Sitecore 9 ships with the official xConnect library. Although it's still an early release, it provides all the functionality we need to create powerful xDB integration layers. It will send OData JSON requests similarly to how we manually did this in our previous post, and optimize them further  by sending a batch of requests where possible.
Setting Up the Solution
Start by creating your favourite type of .NET 4.6.2. application.
Library DLLs are located in your IIS xConnect instance bin folder.
Reference the following:

  • Sitecore.Xconnect
  • Sitecore.XConnect.Client
  • Sitecore.XConnect.Collection.Model
  • Sitecore.Xdb.Common.Web


Additional prerequisite is to install the xConnect SSL certificate. If you installed it during Sitecore 9 installation find it's thumbprint, as we will use it for TLS connection. Otherwise, install it to your system manually. It should be located at Local Computer\Personal\Certificates\<yourinstance>.xconnect_client.

Establishing the Connection
The following snippet will initiate a TLS connection. Make sure you replace the certificate thumbprint with your own:

// Valid certificate thumbprints must be passed in

CertificateWebRequestHandlerModifierOptions options = CertificateWebRequestHandlerModifierOptions.Parse("StoreName=My;StoreLocation=Local



// Optional timeout modifier

var certificateModifier = new CertificateWebRequestHandlerModifier(options);

List<IHttpClientModifier> clientModifiers = new List<IHttpClientModifier>();

var timeoutClientModifier = new TimeoutHttpClientModifier(new TimeSpan(0, 0, 20));



// This overload takes three client end points - collection, search, and configuration

var collectionClient = new CollectionWebApiClient(

new Uri("https://<yourinstance>/odata"), clientModifiers, new[] {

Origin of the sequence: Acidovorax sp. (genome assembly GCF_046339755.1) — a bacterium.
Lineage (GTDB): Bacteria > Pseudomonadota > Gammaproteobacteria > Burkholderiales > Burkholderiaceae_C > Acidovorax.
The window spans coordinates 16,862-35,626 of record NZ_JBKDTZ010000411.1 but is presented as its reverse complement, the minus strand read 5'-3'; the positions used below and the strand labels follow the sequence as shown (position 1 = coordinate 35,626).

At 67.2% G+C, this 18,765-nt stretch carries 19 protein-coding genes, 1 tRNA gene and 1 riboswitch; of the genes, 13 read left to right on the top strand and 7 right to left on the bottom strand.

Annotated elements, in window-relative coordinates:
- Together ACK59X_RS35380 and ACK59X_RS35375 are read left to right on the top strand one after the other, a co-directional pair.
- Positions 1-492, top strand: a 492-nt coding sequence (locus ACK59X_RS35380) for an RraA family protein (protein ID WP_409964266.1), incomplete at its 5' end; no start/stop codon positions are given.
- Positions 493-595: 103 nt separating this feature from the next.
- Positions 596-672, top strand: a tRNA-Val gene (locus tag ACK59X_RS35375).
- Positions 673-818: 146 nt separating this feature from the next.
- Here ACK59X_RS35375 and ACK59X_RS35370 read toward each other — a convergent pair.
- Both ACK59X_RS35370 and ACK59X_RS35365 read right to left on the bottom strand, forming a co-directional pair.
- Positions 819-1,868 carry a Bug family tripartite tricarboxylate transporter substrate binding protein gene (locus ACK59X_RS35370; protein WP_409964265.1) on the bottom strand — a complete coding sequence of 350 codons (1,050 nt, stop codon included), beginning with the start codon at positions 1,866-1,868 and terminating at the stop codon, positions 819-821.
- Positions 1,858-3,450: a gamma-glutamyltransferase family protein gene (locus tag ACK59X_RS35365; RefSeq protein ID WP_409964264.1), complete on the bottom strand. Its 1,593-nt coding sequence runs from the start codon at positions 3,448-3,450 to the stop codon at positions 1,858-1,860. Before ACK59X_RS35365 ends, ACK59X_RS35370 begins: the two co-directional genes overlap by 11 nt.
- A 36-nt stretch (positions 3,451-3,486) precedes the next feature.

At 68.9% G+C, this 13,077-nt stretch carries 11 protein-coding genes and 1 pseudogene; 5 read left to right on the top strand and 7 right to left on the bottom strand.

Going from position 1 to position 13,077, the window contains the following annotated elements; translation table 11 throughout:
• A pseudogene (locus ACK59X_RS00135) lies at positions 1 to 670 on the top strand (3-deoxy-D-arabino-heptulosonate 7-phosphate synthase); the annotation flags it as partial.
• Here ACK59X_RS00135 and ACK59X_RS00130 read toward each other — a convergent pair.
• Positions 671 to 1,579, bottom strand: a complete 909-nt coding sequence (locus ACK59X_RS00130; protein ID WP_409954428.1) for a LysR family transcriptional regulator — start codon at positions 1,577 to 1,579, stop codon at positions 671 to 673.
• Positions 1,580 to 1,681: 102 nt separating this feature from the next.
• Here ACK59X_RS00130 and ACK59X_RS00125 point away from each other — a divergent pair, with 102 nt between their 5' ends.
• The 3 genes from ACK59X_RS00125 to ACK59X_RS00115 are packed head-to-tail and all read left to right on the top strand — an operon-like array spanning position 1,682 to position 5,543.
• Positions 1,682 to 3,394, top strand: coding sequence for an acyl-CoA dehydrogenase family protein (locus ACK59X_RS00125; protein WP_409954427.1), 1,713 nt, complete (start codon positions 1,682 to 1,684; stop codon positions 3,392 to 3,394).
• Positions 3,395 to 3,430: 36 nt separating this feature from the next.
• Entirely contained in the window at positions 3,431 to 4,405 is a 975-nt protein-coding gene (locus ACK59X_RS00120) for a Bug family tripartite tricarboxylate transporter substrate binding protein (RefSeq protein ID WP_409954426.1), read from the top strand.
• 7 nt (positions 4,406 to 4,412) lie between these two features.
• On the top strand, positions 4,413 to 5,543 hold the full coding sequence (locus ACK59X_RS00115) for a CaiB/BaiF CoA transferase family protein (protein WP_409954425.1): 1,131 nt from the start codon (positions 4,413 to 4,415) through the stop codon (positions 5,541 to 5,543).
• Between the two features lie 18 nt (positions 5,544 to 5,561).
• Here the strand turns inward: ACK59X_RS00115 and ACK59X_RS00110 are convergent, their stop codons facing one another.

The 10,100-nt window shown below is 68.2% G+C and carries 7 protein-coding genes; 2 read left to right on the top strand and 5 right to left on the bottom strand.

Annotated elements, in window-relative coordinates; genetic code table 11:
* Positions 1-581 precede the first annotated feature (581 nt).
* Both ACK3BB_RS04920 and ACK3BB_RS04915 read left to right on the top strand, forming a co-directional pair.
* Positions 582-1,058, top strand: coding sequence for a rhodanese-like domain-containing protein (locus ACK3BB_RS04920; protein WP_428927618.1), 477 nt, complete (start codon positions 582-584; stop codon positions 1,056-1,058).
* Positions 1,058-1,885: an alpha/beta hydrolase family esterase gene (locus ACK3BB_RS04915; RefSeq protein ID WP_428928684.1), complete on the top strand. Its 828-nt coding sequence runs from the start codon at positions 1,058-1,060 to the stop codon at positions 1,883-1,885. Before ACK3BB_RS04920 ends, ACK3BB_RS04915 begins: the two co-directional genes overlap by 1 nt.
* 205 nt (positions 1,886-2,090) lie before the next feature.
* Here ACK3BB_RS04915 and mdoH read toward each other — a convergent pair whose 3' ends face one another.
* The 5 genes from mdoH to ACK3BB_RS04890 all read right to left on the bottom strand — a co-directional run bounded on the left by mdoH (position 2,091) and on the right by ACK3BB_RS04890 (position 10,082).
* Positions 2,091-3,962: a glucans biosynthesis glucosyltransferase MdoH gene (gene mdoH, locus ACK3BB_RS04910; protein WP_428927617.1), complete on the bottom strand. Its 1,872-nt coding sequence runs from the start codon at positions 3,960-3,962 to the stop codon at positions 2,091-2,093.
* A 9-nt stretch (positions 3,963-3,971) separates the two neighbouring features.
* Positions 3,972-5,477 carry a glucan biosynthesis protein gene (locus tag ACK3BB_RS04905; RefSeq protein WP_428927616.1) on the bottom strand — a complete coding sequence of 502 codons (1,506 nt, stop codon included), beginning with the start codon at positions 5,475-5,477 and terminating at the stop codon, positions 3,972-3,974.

certificateModifier });

var searchClient = new SearchWebApiClient(

new Uri("https://<yourinstance>/odata"), clientModifiers, new[] {

certificateModifier });

var configurationClient = new ConfigurationWebApiClient(new

Uri("https://<yourinstance>/configuration"), clientModifiers, new[] {

certificateModifier });


var cfg = new XConnectClientConfiguration(

new XdbRuntimeModel(CollectionModel.Model), collectionClient, searchClient,





await cfg.InitializeAsync();


catch (XdbModelConflictException ce)


Console.WriteLine("ERROR:" + ce.Message);



Using xConnect Context
When working with xDB, all changes must be done under a valid Context. Initialize it using the following snippet:

using (var client = new XConnectClient(cfg))


// code here




Creating Contacts and Facets
If the connection is successful, we can add Contact and it's PersonalInformation Facet.

To create the new Contact we need to instantiate Contact class, and its ContactIdentifier:

Contact contact = new Contact(

new ContactIdentifier("Coria", "Test", ContactIdentifierType.Known));

After creating the entity, it must be added to the xConnect client:


Let's make an instance of the PersonalInformation Facet:

PersonalInformation personalInfoFacet = new PersonalInformation()


FirstName = "Corry",

LastName = "Corian",


Bind it to Contact on client:


contact, PersonalInformation.DefaultFacetKey, personalInfoFacet);

Last line to call is actuall submitting changes to xConnect server. Do this by submitting client object:


This sample shows how easy is to do basic interfacing with Sitecore xDB using the xConnect server and official .NET library. In our next and last post in the Developing with xConnect series, we will show you how to use xConnectPy - a library of our own making. Hopefully it will help your IOT and Embedded projects connect to Sitecore xDB more easily. If you missed it, you can check the previous post here: xConnect - Debugging with Fiddler and thefinal one here: Interfacing xConnect Using Python.

Feel free to contact us if you have any questions!